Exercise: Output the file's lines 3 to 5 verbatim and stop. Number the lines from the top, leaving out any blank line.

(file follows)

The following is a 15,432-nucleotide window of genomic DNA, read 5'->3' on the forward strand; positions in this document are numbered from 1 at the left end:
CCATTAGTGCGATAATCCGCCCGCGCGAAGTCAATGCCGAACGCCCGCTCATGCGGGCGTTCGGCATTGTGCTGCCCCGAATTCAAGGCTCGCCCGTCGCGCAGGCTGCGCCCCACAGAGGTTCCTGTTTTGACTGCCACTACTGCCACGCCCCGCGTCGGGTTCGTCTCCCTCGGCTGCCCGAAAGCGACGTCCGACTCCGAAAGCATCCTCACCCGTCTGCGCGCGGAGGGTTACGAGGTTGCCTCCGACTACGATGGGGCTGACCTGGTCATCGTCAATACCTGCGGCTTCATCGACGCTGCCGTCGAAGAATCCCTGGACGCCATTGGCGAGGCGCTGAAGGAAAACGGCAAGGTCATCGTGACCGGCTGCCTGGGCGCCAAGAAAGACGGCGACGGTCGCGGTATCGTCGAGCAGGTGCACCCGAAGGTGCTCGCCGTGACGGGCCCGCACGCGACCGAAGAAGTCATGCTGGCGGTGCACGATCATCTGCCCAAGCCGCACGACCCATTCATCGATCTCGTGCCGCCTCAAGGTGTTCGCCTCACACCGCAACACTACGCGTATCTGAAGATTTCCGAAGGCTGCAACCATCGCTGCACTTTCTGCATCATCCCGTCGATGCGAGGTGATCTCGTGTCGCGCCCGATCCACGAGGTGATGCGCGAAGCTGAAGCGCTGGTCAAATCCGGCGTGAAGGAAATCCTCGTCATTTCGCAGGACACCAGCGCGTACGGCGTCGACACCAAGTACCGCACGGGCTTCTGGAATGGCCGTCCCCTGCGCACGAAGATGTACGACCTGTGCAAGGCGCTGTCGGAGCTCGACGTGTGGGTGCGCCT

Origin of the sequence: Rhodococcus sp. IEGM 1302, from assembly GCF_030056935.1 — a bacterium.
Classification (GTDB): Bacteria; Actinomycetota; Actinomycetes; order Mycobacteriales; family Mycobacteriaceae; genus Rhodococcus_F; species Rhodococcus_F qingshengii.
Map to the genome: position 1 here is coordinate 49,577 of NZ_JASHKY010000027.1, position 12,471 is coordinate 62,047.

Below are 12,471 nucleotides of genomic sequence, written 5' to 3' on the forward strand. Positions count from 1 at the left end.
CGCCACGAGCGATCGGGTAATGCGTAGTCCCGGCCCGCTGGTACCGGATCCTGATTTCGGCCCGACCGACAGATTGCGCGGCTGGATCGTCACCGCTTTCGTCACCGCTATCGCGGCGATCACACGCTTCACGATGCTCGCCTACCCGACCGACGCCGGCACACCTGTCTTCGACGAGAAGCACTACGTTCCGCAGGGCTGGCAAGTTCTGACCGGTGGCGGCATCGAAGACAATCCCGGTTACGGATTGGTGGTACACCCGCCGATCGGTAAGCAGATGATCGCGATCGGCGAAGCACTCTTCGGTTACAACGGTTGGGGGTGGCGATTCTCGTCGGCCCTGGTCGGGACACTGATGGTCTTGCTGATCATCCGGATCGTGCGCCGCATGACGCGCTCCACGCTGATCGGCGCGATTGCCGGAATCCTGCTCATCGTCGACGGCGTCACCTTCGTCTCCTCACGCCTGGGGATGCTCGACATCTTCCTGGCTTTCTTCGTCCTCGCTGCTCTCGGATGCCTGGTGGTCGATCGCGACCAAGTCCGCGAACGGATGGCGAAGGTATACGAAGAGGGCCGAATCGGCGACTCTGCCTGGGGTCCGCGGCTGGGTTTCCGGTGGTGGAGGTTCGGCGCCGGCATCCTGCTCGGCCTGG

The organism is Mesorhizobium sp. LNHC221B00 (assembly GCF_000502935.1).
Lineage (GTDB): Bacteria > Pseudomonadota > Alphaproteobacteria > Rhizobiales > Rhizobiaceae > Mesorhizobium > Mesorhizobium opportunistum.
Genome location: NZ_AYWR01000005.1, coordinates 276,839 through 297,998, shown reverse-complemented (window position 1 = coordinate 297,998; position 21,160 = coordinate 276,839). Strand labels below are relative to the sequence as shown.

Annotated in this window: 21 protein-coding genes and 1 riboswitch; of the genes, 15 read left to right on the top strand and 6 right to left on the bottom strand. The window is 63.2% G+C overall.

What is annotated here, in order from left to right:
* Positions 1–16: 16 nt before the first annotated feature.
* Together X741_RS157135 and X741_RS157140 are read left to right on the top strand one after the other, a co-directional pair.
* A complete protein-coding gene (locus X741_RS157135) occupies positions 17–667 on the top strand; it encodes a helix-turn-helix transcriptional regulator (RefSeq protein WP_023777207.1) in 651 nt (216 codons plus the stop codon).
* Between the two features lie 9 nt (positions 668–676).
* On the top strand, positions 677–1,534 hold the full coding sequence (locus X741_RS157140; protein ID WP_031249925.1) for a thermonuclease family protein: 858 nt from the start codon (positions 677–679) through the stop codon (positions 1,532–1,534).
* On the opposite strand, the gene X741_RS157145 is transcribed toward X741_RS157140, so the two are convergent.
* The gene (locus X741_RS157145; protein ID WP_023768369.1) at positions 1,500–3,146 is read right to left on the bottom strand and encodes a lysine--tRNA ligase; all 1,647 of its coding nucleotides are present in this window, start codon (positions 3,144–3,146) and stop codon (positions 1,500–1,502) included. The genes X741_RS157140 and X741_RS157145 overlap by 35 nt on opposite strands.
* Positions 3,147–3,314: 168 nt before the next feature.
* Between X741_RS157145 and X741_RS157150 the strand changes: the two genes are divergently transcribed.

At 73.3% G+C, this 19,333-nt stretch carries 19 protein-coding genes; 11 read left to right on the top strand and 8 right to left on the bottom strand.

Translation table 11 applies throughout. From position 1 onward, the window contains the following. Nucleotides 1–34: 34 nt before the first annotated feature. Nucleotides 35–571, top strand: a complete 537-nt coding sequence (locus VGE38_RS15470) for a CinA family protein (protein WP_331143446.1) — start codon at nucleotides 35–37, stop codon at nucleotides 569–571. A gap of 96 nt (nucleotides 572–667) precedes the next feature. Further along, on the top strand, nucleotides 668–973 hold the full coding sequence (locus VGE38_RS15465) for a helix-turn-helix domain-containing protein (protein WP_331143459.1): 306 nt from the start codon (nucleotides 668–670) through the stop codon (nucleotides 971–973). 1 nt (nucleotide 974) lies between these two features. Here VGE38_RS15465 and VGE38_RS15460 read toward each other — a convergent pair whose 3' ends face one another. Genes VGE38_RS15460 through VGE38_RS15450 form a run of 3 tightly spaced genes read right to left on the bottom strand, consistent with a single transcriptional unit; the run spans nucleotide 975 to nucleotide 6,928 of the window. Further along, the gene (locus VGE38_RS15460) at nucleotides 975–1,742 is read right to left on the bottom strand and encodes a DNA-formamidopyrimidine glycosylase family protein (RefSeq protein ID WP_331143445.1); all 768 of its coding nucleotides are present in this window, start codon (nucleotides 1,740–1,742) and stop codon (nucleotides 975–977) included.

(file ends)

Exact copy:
Origin of the sequence: Rhodococcus sp. IEGM 1302, from assembly GCF_030056935.1 — a bacterium.
Classification (GTDB): Bacteria; Actinomycetota; Actinomycetes; order Mycobacteriales; family Mycobacteriaceae; genus Rhodococcus_F; species Rhodococcus_F qingshengii.
Map to the genome: position 1 here is coordinate 49,577 of NZ_JASHKY010000027.1, position 12,471 is coordinate 62,047.